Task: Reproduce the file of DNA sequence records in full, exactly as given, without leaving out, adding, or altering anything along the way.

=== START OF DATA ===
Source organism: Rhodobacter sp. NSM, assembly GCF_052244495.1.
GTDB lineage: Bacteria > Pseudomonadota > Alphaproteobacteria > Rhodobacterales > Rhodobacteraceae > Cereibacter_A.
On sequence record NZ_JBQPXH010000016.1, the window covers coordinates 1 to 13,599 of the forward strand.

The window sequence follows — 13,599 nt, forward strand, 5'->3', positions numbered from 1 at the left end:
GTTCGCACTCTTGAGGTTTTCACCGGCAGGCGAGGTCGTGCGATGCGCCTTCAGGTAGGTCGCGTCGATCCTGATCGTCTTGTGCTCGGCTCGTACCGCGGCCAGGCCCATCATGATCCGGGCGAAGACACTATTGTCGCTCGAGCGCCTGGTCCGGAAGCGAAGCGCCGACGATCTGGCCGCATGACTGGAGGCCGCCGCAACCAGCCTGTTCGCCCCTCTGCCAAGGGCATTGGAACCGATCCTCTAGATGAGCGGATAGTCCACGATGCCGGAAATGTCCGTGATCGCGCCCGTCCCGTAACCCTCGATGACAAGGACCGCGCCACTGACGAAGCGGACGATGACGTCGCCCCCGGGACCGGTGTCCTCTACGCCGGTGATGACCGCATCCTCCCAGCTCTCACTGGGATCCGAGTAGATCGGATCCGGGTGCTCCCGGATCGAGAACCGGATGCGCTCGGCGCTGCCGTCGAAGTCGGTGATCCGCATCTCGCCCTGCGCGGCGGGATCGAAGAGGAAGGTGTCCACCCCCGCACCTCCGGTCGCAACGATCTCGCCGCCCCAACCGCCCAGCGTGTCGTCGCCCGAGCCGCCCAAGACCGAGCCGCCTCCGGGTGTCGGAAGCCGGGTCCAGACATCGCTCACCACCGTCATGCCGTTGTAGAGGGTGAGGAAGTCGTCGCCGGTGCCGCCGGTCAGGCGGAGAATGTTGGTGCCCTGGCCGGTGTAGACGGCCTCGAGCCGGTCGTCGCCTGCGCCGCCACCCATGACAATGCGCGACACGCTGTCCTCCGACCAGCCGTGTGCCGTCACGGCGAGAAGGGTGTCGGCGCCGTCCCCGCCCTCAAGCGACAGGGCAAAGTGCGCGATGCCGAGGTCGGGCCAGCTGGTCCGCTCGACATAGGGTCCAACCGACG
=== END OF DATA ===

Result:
Source organism: Rhodobacter sp. NSM, assembly GCF_052244495.1.
GTDB lineage: Bacteria > Pseudomonadota > Alphaproteobacteria > Rhodobacterales > Rhodobacteraceae > Cereibacter_A.
On sequence record NZ_JBQPXH010000016.1, the window covers coordinates 1 to 13,599 of the forward strand.

The window sequence follows — 13,599 nt, forward strand, 5'->3', positions numbered from 1 at the left end:
GTTCGCACTCTTGAGGTTTTCACCGGCAGGCGAGGTCGTGCGATGCGCCTTCAGGTAGGTCGCGTCGATCCTGATCGTCTTGTGCTCGGCTCGTACCGCGGCCAGGCCCATCATGATCCGGGCGAAGACACTATTGTCGCTCGAGCGCCTGGTCCGGAAGCGAAGCGCCGACGATCTGGCCGCATGACTGGAGGCCGCCGCAACCAGCCTGTTCGCCCCTCTGCCAAGGGCATTGGAACCGATCCTCTAGATGAGCGGATAGTCCACGATGCCGGAAATGTCCGTGATCGCGCCCGTCCCGTAACCCTCGATGACAAGGACCGCGCCACTGACGAAGCGGACGATGACGTCGCCCCCGGGACCGGTGTCCTCTACGCCGGTGATGACCGCATCCTCCCAGCTCTCACTGGGATCCGAGTAGATCGGATCCGGGTGCTCCCGGATCGAGAACCGGATGCGCTCGGCGCTGCCGTCGAAGTCGGTGATCCGCATCTCGCCCTGCGCGGCGGGATCGAAGAGGAAGGTGTCCACCCCCGCACCTCCGGTCGCAACGATCTCGCCGCCCCAACCGCCCAGCGTGTCGTCGCCCGAGCCGCCCAAGACCGAGCCGCCTCCGGGTGTCGGAAGCCGGGTCCAGACATCGCTCACCACCGTCATGCCGTTGTAGAGGGTGAGGAAGTCGTCGCCGGTGCCGCCGGTCAGGCGGAGAATGTTGGTGCCCTGGCCGGTGTAGACGGCCTCGAGCCGGTCGTCGCCTGCGCCGCCACCCATGACAATGCGCGACACGCTGTCCTCCGACCAGCCGTGTGCCGTCACGGCGAGAAGGGTGTCGGCGCCGTCCCCGCCCTCAAGCGACAGGGCAAAGTGCGCGATGCCGAGGTCGGGCCAGCTGGTCCGCTCGACATAGGGTCCAACCGACG